Morgen on March 19, 2011 at 6:26 pm
Drudge is currently highlighting the similarity between President Obama’s justification for today’s military action against Libya with what President Bush had to say about Iraq at the commencement of the war (strangely, both on March 19). Equally striking I think are some similarities – and contradictions – between the President’s decision on Libya and his objections to action in Iraq which he laid out in his famous 2002 speech:
That’s what I’m opposed to. A dumb war. A rash war. A war based not on reason but on passion, not on principle but on politics.
Now let me be clear – I suffer no illusions about Saddam Hussein. He is a brutal man. A ruthless man. A man who butchers his own people to secure his own power. He has repeatedly defied UN resolutions, thwarted UN inspection teams, developed chemical and biological weapons, and coveted nuclear capacity.
He’s a bad guy. The world, and the Iraqi people, would be better off without him.
But I also know that Saddam poses no imminent and direct threat to the United States, or to his neighbors, that the Iraqi economy is in shambles, that the Iraqi military a fraction of its former strength, and that in concert with the international community he can be contained until, in the way of all petty dictators, he falls away into the dustbin of history.
I know that even a successful war against Iraq will require a US occupation of undetermined length, at undetermined cost, with undetermined consequences.
I know that an invasion of Iraq without a clear rationale and without strong international support will only fan the flames of the middle east, and encourage the worst, rather than best, impulses of the Arab world, and strengthen the recruitment arm of Al Qaeda.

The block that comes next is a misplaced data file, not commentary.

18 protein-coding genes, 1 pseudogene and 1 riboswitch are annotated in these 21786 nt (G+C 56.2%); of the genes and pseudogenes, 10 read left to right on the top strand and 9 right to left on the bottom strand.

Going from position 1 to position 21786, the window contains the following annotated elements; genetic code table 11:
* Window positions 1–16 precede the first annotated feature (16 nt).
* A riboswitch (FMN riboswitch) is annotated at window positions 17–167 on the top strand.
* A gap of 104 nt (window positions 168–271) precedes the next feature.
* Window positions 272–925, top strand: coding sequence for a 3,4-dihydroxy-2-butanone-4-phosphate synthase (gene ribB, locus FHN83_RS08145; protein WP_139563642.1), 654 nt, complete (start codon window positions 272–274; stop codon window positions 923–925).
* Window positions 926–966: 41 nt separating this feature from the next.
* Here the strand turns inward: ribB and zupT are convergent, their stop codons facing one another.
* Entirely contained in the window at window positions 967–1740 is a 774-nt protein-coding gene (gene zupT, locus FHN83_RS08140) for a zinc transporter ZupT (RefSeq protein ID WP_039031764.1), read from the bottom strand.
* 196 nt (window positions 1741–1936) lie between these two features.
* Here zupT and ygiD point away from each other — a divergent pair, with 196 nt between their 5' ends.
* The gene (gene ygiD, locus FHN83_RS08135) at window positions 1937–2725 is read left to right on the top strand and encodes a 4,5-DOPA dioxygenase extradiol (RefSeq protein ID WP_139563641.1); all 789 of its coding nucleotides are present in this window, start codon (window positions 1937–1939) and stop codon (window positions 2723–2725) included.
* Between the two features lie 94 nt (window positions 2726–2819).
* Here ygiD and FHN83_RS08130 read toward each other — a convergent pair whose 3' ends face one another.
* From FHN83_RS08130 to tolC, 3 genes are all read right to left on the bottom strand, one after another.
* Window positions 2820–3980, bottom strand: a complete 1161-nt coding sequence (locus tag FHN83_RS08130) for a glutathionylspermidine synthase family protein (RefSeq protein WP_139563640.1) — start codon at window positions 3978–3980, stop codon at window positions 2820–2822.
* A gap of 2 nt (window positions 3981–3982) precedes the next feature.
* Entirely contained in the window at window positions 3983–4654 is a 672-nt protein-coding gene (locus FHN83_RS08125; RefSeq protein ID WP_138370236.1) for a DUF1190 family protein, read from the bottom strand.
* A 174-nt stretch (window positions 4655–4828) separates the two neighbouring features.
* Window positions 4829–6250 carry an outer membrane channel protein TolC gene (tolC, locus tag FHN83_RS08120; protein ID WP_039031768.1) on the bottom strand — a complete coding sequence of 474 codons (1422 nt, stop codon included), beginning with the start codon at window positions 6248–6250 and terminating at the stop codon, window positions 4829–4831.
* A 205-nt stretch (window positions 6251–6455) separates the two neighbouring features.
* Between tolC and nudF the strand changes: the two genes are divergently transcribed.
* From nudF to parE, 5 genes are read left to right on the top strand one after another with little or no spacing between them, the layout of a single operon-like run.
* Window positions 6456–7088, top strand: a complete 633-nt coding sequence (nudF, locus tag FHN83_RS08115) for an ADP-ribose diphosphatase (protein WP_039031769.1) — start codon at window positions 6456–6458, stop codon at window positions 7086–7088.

Ah, but the President has a clear rationale in the case with Libya – right? Sure he does. A rationale that boils downs to the fact that Gadhafi is a brutal, ruthless dictator who is threatening to butcher his own people. (People, it might be noted, who have taken up arms in an attempt to butcher him.)
And like with Saddam, Gadhafi poses no imminent threat to the United States or to his neighbors. And also like Iraq, critics have noted that we are now faced with a military engagement of undetermined length, cost, and consequences.
The key difference in this case, is that these critics do not include Barack H. Obama.
It’s not news to anyone I think that the Barack Obama of 2002/2003 was about as anti-war as any mainstream political figure could possibly be, especially in the wake of 9/11. But to further illustrate the point, here are some images – rarely seen I think – of another anti-war rally in Chicago in March 2003, just prior to the launch of the initial attacks on Iraq.
Look at the mob he was speaking to.
I think the contrast is pretty striking: in eights years he went from being a leading political figure railing against an “unjust”, “war for oil”…to launching his own attack on a Middle Eastern dictator and assuming his place amongst the proverbial horsemen of the apocalypse.
And yet I find little reason to credit the President for any evolution in thinking. Mainly because I think his dithering over this decision has cost lives and greatly reduced the probability of a successful outcome. Dithering which in all likelihood had something to do with his (self-determined) need to reconcile his own convoluted and contradictory foreign policy positions.
Frankly, I doubt his core beliefs have really changed much from 2002, and I fear we are not at all committed to victory. As evidence, look no further than the fact that the Administration seems to be doing everything possible to avoid defining what victory even means.
Some more food for thought, an exit quotation from Obama’s 2002 speech:
What I am opposed to is the attempt by political hacks like Karl Rove to distract us from a rise in the uninsured, a rise in the poverty rate, a drop in the median income – to distract us from corporate scandals and a stock market that has just gone through the worst month since the Great Depression.
Wag the dog, anyone?
Category: Politics |